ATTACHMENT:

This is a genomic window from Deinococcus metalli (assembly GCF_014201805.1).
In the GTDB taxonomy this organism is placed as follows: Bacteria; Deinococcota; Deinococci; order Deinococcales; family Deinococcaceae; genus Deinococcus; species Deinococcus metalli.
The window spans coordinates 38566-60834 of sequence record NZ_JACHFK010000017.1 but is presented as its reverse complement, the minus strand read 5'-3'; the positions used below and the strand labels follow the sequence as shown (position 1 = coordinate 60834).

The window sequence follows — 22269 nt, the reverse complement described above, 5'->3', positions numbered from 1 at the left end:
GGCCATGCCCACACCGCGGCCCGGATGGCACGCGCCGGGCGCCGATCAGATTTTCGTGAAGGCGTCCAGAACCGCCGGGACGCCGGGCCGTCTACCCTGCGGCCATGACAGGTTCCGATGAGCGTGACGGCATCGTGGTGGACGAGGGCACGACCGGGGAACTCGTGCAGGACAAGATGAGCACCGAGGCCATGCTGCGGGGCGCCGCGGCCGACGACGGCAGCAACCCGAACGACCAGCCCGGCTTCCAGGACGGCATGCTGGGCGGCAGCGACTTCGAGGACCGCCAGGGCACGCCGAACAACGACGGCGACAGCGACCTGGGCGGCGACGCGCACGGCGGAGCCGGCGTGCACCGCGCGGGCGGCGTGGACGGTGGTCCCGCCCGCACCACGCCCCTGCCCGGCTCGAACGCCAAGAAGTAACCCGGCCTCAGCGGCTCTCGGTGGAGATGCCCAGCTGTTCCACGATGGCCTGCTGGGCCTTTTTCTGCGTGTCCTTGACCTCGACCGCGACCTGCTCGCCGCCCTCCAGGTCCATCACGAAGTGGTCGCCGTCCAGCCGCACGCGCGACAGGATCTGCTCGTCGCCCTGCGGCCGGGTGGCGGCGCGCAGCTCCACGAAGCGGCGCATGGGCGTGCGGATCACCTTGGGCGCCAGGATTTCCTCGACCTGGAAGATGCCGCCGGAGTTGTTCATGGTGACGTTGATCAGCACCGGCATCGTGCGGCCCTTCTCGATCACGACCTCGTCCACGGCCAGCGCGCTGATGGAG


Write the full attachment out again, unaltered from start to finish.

This is a genomic window from Deinococcus metalli (assembly GCF_014201805.1).
In the GTDB taxonomy this organism is placed as follows: Bacteria; Deinococcota; Deinococci; order Deinococcales; family Deinococcaceae; genus Deinococcus; species Deinococcus metalli.
The window spans coordinates 38566-60834 of sequence record NZ_JACHFK010000017.1 but is presented as its reverse complement, the minus strand read 5'-3'; the positions used below and the strand labels follow the sequence as shown (position 1 = coordinate 60834).

The window sequence follows — 22269 nt, the reverse complement described above, 5'->3', positions numbered from 1 at the left end:
GGCCATGCCCACACCGCGGCCCGGATGGCACGCGCCGGGCGCCGATCAGATTTTCGTGAAGGCGTCCAGAACCGCCGGGACGCCGGGCCGTCTACCCTGCGGCCATGACAGGTTCCGATGAGCGTGACGGCATCGTGGTGGACGAGGGCACGACCGGGGAACTCGTGCAGGACAAGATGAGCACCGAGGCCATGCTGCGGGGCGCCGCGGCCGACGACGGCAGCAACCCGAACGACCAGCCCGGCTTCCAGGACGGCATGCTGGGCGGCAGCGACTTCGAGGACCGCCAGGGCACGCCGAACAACGACGGCGACAGCGACCTGGGCGGCGACGCGCACGGCGGAGCCGGCGTGCACCGCGCGGGCGGCGTGGACGGTGGTCCCGCCCGCACCACGCCCCTGCCCGGCTCGAACGCCAAGAAGTAACCCGGCCTCAGCGGCTCTCGGTGGAGATGCCCAGCTGTTCCACGATGGCCTGCTGGGCCTTTTTCTGCGTGTCCTTGACCTCGACCGCGACCTGCTCGCCGCCCTCCAGGTCCATCACGAAGTGGTCGCCGTCCAGCCGCACGCGCGACAGGATCTGCTCGTCGCCCTGCGGCCGGGTGGCGGCGCGCAGCTCCACGAAGCGGCGCATGGGCGTGCGGATCACCTTGGGCGCCAGGATTTCCTCGACCTGGAAGATGCCGCCGGAGTTGTTCATGGTGACGTTGATCAGCACCGGCATCGTGCGGCCCTTCTCGATCACGACCTCGTCCACGGCCAGCGCGCTGATGGAG